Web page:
By Ryan Lattanzio | Thompson on Hollywood July 8, 2013 at 1:57PM
John Cassevetes fans have much to celebrate this July. As New York's BAMcinematek continues its month-long retrospective of the pioneering American director's work, his go-to composer Bo Harwood has just made 20 previously unreleased tracks from Cassevetes' films available for download on his personal website. Peter Rinaldi posts an excellent, in-depth piece about Harwood over at MUBI's Notebook, which is a great read for Cassavetes fans and neophytes alike.
In his prologue to the downloadable tracks, Harwood posts a disclaimer: "Warning: The twenty music tracks that may be downloaded from this website have never been exposed to the public before. This is film music in the raw, as rough and unpolished as Cassavetes' movies, with the lyrics pouring straight out of John's heart, conjuring melodies that flowed through Bo's fingers onto guitar strings and piano keys."
Though these are mostly scratch recordings, "warning" is the wrong word. Harwood's music is as much essential to the soul of Cassavetes' work as the performances of Gena Rowlands, Peter Falk, Ben Gazzara and Cassavetes himself. The newly unveiled tracks include seven pieces of music from the 1977 backstage drama "Opening Night," which stars Cassavetes' wife and muse Gena Rowlands as a dissolute actress in an existential crisis. This is among Rowlands' most flamboyant, fully realized performances, underscored by Harwood's nimble compositions and Cassavetes' verite direction. You can also here the simple, tragic and gorgeous piano theme from the 1974 masterpiece, "A Woman Under the Influence."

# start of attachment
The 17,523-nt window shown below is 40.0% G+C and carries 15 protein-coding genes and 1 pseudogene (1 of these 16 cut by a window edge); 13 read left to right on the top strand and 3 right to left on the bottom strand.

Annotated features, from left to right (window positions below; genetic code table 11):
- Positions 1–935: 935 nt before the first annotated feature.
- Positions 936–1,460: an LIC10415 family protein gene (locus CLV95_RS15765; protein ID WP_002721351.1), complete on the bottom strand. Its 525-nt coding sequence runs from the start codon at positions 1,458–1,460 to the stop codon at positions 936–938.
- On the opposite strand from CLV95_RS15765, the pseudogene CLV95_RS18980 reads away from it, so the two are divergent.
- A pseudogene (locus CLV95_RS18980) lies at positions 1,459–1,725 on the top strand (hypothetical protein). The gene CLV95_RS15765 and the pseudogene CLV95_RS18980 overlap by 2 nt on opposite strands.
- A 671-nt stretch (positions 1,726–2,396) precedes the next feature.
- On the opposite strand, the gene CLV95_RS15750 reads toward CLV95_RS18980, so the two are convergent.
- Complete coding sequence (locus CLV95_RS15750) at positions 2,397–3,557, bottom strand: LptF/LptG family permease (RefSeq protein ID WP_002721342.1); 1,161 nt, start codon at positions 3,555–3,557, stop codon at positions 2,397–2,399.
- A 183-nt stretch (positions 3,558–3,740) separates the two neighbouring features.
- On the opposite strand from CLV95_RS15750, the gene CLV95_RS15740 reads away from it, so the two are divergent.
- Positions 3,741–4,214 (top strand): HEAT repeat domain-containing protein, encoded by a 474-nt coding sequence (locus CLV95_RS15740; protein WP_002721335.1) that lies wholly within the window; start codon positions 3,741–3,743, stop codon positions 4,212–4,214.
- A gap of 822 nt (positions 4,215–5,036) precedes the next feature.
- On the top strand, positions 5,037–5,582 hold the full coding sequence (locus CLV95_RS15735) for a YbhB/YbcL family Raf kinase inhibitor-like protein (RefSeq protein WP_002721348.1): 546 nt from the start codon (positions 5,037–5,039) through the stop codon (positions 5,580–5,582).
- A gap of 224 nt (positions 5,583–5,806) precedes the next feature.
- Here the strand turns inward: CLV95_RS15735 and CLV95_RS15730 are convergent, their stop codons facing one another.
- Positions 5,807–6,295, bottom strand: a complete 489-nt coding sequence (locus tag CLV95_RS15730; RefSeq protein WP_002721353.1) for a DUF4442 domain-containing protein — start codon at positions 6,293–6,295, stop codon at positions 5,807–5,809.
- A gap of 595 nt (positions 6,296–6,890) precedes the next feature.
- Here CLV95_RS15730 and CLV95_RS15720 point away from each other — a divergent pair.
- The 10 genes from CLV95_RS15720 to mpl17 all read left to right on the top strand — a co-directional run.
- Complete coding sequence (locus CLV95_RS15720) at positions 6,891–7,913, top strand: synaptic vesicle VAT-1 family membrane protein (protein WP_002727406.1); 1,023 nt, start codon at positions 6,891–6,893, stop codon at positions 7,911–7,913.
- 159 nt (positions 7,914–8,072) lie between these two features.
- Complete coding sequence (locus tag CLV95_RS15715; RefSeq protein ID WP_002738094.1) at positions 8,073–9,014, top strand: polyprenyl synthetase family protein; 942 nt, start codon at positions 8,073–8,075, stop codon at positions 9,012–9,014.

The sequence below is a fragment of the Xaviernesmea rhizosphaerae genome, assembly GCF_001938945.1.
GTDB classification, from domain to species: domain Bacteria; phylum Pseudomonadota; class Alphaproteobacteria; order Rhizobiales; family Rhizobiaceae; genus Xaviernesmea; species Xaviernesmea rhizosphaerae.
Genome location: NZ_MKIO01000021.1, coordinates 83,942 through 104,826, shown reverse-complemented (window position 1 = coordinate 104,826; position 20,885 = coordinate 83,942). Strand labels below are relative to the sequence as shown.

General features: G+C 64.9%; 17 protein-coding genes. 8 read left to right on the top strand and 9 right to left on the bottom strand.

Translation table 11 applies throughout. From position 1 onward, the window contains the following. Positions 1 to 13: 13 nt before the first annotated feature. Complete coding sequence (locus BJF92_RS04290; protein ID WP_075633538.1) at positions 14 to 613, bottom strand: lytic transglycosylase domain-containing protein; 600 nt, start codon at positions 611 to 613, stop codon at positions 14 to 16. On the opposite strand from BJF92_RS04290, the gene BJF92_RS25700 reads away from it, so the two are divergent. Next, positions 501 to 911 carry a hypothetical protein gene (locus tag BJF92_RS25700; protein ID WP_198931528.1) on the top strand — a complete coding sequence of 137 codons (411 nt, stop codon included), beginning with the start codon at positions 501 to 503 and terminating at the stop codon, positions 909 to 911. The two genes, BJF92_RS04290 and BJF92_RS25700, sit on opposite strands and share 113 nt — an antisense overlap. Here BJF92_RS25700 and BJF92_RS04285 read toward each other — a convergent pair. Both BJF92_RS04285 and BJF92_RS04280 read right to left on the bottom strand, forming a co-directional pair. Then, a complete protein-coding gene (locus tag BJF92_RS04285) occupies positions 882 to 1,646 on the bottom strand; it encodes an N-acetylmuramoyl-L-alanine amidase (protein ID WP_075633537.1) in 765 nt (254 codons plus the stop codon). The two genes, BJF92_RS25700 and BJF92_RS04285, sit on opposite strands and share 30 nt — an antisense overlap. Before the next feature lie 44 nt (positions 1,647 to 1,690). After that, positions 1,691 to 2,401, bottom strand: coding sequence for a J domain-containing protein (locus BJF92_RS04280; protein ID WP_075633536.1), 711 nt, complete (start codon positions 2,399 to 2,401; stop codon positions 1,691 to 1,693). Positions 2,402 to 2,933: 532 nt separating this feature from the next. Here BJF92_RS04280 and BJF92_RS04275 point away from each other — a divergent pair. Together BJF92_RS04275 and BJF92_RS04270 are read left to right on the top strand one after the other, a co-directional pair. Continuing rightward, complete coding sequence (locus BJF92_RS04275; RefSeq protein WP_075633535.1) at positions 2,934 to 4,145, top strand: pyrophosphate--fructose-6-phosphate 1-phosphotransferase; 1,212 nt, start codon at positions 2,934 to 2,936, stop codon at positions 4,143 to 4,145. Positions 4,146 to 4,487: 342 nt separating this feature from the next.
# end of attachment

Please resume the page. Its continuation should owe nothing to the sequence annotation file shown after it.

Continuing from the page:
Harwood began working closely with Cassevetes as sound editor on the ensemble drama "Husbands" (1970) and later on "Minnie and Moskowitz" (1971). But Cassevetes brought him on as fully credited composer on "A Woman Under the Influence." Denied the polish of a proper studio, Harwood recorded the music in Cassavetes' LA office. According to the must-read "Cassavetes on Cassavetes," edited by Ray Carney, Harwood only knew how to play guitar when brought on to score "A Woman." But Cassavetes demanded he learn piano, and quickly. Peter Falk had a keyboard down the hall he tinkered with, and the results are transcendent. You can listen to that track below.
Harwood remained Cassavetes' stalwart composer through the director's penultimate film "Love Streams" in 1984. Head to BoHarwood.com to download the tracks.